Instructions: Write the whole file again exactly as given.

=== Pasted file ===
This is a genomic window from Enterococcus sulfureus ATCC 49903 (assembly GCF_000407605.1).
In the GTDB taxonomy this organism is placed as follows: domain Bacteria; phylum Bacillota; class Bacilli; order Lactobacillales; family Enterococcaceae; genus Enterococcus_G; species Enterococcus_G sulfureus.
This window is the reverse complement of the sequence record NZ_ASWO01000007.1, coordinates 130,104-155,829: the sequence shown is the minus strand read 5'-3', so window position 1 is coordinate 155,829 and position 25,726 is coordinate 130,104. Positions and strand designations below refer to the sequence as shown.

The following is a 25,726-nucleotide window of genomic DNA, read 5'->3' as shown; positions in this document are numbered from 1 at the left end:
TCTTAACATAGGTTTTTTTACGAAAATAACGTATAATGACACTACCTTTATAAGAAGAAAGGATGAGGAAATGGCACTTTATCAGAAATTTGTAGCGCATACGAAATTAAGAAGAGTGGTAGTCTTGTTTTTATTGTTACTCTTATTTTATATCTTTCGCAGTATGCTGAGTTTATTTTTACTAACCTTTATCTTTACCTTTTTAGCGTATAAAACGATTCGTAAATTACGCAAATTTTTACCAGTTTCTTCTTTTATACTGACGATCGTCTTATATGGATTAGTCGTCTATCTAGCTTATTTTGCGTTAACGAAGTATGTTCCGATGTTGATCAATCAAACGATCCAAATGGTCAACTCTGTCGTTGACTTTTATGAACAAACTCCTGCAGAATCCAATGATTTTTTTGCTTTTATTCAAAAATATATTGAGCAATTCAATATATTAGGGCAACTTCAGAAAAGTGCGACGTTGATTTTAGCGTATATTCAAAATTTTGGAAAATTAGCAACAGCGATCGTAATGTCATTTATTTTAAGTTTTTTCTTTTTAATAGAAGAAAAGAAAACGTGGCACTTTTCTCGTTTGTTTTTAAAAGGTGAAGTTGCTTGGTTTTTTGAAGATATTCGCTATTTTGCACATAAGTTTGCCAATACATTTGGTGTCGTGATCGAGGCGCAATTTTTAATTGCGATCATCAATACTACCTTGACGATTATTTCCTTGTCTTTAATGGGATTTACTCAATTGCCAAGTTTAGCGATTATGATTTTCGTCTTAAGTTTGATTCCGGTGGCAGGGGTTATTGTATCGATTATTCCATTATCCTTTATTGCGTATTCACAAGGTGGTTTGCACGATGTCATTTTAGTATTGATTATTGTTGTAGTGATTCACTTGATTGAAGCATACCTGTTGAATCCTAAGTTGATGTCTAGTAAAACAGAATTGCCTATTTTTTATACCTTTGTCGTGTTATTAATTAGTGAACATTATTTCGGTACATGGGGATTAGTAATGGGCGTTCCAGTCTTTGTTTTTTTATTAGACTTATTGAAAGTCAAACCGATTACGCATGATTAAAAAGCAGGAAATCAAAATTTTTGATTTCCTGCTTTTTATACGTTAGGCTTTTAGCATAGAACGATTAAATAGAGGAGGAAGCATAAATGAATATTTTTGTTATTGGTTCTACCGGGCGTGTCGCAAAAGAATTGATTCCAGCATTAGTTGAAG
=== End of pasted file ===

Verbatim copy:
This is a genomic window from Enterococcus sulfureus ATCC 49903 (assembly GCF_000407605.1).
In the GTDB taxonomy this organism is placed as follows: domain Bacteria; phylum Bacillota; class Bacilli; order Lactobacillales; family Enterococcaceae; genus Enterococcus_G; species Enterococcus_G sulfureus.
This window is the reverse complement of the sequence record NZ_ASWO01000007.1, coordinates 130,104-155,829: the sequence shown is the minus strand read 5'-3', so window position 1 is coordinate 155,829 and position 25,726 is coordinate 130,104. Positions and strand designations below refer to the sequence as shown.

The following is a 25,726-nucleotide window of genomic DNA, read 5'->3' as shown; positions in this document are numbered from 1 at the left end:
TCTTAACATAGGTTTTTTTACGAAAATAACGTATAATGACACTACCTTTATAAGAAGAAAGGATGAGGAAATGGCACTTTATCAGAAATTTGTAGCGCATACGAAATTAAGAAGAGTGGTAGTCTTGTTTTTATTGTTACTCTTATTTTATATCTTTCGCAGTATGCTGAGTTTATTTTTACTAACCTTTATCTTTACCTTTTTAGCGTATAAAACGATTCGTAAATTACGCAAATTTTTACCAGTTTCTTCTTTTATACTGACGATCGTCTTATATGGATTAGTCGTCTATCTAGCTTATTTTGCGTTAACGAAGTATGTTCCGATGTTGATCAATCAAACGATCCAAATGGTCAACTCTGTCGTTGACTTTTATGAACAAACTCCTGCAGAATCCAATGATTTTTTTGCTTTTATTCAAAAATATATTGAGCAATTCAATATATTAGGGCAACTTCAGAAAAGTGCGACGTTGATTTTAGCGTATATTCAAAATTTTGGAAAATTAGCAACAGCGATCGTAATGTCATTTATTTTAAGTTTTTTCTTTTTAATAGAAGAAAAGAAAACGTGGCACTTTTCTCGTTTGTTTTTAAAAGGTGAAGTTGCTTGGTTTTTTGAAGATATTCGCTATTTTGCACATAAGTTTGCCAATACATTTGGTGTCGTGATCGAGGCGCAATTTTTAATTGCGATCATCAATACTACCTTGACGATTATTTCCTTGTCTTTAATGGGATTTACTCAATTGCCAAGTTTAGCGATTATGATTTTCGTCTTAAGTTTGATTCCGGTGGCAGGGGTTATTGTATCGATTATTCCATTATCCTTTATTGCGTATTCACAAGGTGGTTTGCACGATGTCATTTTAGTATTGATTATTGTTGTAGTGATTCACTTGATTGAAGCATACCTGTTGAATCCTAAGTTGATGTCTAGTAAAACAGAATTGCCTATTTTTTATACCTTTGTCGTGTTATTAATTAGTGAACATTATTTCGGTACATGGGGATTAGTAATGGGCGTTCCAGTCTTTGTTTTTTTATTAGACTTATTGAAAGTCAAACCGATTACGCATGATTAAAAAGCAGGAAATCAAAATTTTTGATTTCCTGCTTTTTATACGTTAGGCTTTTAGCATAGAACGATTAAATAGAGGAGGAAGCATAAATGAATATTTTTGTTATTGGTTCTACCGGGCGTGTCGCAAAAGAATTGATTCCAGCATTAGTTGAAG